When folks tell you the hardest thing they’ve ever done rarely does it fall under what is truly difficult. I’m sure people would think producing an original sci-fi series with lesbian main characters in a state not known for it’s love of “the gays” is a hard undertaking. Nah. I’ve lived in North Carolina all my life. I’ve heard, well, they’re the good kind of Lesbian, Gay, Black, Mexican… Yep, fill in the blank with an other of your choosing. Hard times are given to strangers, not the odd uncle, sister and beer drinking buddy. Cause my buddy? Well, he’s different. Read the rest of this entry »
North Carolina author Robert Creekmore‘s initially self-published his first novel Afiri through Amazon.com last year, but quickly withdrew it from commercial publication when he discovered that he could not make it continually available for free. After considering his options, in late February he elected to simply make the novel available as a PDF download from his website. With readers from North Carolina to Saudi Arabia, the move has paid off in more ways than one. Creekmore describes the novel as “polemical, narrative driven, mid-twentieth century science fiction” and it is written in a style “specifically geared toward young adults with Aspergers and High Functioning Autism”. The author is a veteran special needs teacher, who himself has Aspergers, and along with themes of social relationships and autism/neurotypical interaction the book presents a story of oppressive theocracies and segregation. After short introductory chapters dealing with death and hospital bills, young and soon-to-be-homeless Aksel Lauht sets off for the Linville Gorge Wilderness to make it on his own. Before long, however, he stumbles into a star-spanning narrative of genetic engineering and artificial intelligence. Here, Creekmore writes about developing the greater science fictional allegory for his thoughts on our own peculiar species.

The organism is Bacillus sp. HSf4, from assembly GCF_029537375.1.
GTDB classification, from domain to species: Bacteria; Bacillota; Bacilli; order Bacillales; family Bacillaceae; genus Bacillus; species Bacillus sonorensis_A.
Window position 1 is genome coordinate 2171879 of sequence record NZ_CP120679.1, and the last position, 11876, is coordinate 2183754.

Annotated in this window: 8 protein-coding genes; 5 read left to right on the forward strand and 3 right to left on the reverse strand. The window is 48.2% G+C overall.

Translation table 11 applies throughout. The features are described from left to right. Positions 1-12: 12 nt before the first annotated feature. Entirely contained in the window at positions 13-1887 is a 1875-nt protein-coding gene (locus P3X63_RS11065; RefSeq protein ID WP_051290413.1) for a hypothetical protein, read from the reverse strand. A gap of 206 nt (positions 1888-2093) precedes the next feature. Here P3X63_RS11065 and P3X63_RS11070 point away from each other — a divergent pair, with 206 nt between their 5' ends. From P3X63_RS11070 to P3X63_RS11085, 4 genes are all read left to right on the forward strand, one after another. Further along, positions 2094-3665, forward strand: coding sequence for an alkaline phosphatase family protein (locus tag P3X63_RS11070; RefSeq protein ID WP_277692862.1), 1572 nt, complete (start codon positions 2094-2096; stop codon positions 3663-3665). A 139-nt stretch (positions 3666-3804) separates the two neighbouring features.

By Robert Creekmore:
“The hardest part” wasn’t writing, rather, it is being “me” in a tidal pool of “yous”. First off, there is certainly nothing wrong with being a “you”, rather I’d deem it desirable. The “yous” have an amazing ability: they can read the minds of other “yous”. Then there is “I”. “I” am abnormal, a closed looped mind in a world of clairvoyants. “I” am autistic and you’re probably not. My front row ticket to the Homo-Sapien show has taught me a great many things about the “yous”. The problem is, I have a tendency to be rather intense and talk at people about my ideas, which can give one an air of lunacy. Read the rest of this entry »